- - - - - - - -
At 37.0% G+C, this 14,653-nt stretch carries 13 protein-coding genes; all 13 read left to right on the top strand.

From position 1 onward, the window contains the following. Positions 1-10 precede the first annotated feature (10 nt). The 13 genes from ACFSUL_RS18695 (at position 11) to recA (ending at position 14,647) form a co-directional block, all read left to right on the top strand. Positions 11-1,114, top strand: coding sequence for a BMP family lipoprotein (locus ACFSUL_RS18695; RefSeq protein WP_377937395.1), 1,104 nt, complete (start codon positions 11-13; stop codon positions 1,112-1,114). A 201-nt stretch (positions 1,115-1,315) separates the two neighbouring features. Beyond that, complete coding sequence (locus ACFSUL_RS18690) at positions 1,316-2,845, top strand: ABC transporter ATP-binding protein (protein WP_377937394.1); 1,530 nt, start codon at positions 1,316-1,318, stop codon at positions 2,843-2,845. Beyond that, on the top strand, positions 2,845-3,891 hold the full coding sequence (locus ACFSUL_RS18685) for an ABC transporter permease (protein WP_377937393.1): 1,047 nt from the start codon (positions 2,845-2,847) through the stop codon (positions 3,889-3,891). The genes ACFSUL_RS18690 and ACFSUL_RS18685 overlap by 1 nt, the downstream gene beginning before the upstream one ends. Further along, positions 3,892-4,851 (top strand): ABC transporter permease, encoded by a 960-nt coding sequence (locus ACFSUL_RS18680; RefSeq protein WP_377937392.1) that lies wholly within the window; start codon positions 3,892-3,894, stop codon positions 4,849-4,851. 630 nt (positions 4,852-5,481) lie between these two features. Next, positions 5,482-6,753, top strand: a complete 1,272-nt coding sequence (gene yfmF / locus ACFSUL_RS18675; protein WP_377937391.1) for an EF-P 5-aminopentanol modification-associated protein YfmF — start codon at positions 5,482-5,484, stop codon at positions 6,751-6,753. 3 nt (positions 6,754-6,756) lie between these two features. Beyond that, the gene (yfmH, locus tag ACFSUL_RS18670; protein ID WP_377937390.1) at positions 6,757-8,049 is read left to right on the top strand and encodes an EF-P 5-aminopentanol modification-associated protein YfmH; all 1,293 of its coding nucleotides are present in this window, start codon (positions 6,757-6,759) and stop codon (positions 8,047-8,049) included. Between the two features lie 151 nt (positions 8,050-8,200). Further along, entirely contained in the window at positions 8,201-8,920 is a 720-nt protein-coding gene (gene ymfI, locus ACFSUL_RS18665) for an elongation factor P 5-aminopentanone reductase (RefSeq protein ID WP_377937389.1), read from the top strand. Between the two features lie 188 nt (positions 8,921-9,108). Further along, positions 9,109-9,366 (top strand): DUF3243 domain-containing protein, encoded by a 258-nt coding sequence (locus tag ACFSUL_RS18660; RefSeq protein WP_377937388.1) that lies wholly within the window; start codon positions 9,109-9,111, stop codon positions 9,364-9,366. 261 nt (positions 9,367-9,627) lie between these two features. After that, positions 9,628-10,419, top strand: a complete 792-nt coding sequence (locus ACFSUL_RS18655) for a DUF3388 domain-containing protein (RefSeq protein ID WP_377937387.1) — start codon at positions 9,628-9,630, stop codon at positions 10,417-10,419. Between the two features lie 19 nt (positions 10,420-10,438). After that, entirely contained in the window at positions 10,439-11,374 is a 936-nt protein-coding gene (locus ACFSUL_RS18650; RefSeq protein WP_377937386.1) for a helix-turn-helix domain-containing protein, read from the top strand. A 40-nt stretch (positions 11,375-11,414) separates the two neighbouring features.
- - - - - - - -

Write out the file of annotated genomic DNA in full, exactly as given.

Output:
At 37.0% G+C, this 14,653-nt stretch carries 13 protein-coding genes; all 13 read left to right on the top strand.

From position 1 onward, the window contains the following. Positions 1-10 precede the first annotated feature (10 nt). The 13 genes from ACFSUL_RS18695 (at position 11) to recA (ending at position 14,647) form a co-directional block, all read left to right on the top strand. Positions 11-1,114, top strand: coding sequence for a BMP family lipoprotein (locus ACFSUL_RS18695; RefSeq protein WP_377937395.1), 1,104 nt, complete (start codon positions 11-13; stop codon positions 1,112-1,114). A 201-nt stretch (positions 1,115-1,315) separates the two neighbouring features. Beyond that, complete coding sequence (locus ACFSUL_RS18690) at positions 1,316-2,845, top strand: ABC transporter ATP-binding protein (protein WP_377937394.1); 1,530 nt, start codon at positions 1,316-1,318, stop codon at positions 2,843-2,845. Beyond that, on the top strand, positions 2,845-3,891 hold the full coding sequence (locus ACFSUL_RS18685) for an ABC transporter permease (protein WP_377937393.1): 1,047 nt from the start codon (positions 2,845-2,847) through the stop codon (positions 3,889-3,891). The genes ACFSUL_RS18690 and ACFSUL_RS18685 overlap by 1 nt, the downstream gene beginning before the upstream one ends. Further along, positions 3,892-4,851 (top strand): ABC transporter permease, encoded by a 960-nt coding sequence (locus ACFSUL_RS18680; RefSeq protein WP_377937392.1) that lies wholly within the window; start codon positions 3,892-3,894, stop codon positions 4,849-4,851. 630 nt (positions 4,852-5,481) lie between these two features. Next, positions 5,482-6,753, top strand: a complete 1,272-nt coding sequence (gene yfmF / locus ACFSUL_RS18675; protein WP_377937391.1) for an EF-P 5-aminopentanol modification-associated protein YfmF — start codon at positions 5,482-5,484, stop codon at positions 6,751-6,753. 3 nt (positions 6,754-6,756) lie between these two features. Beyond that, the gene (yfmH, locus tag ACFSUL_RS18670; protein ID WP_377937390.1) at positions 6,757-8,049 is read left to right on the top strand and encodes an EF-P 5-aminopentanol modification-associated protein YfmH; all 1,293 of its coding nucleotides are present in this window, start codon (positions 6,757-6,759) and stop codon (positions 8,047-8,049) included. Between the two features lie 151 nt (positions 8,050-8,200). Further along, entirely contained in the window at positions 8,201-8,920 is a 720-nt protein-coding gene (gene ymfI, locus ACFSUL_RS18665) for an elongation factor P 5-aminopentanone reductase (RefSeq protein ID WP_377937389.1), read from the top strand. Between the two features lie 188 nt (positions 8,921-9,108). Further along, positions 9,109-9,366 (top strand): DUF3243 domain-containing protein, encoded by a 258-nt coding sequence (locus tag ACFSUL_RS18660; RefSeq protein WP_377937388.1) that lies wholly within the window; start codon positions 9,109-9,111, stop codon positions 9,364-9,366. 261 nt (positions 9,367-9,627) lie between these two features. After that, positions 9,628-10,419, top strand: a complete 792-nt coding sequence (locus ACFSUL_RS18655) for a DUF3388 domain-containing protein (RefSeq protein ID WP_377937387.1) — start codon at positions 9,628-9,630, stop codon at positions 10,417-10,419. Between the two features lie 19 nt (positions 10,420-10,438). After that, entirely contained in the window at positions 10,439-11,374 is a 936-nt protein-coding gene (locus ACFSUL_RS18650; RefSeq protein WP_377937386.1) for a helix-turn-helix domain-containing protein, read from the top strand. A 40-nt stretch (positions 11,375-11,414) separates the two neighbouring features.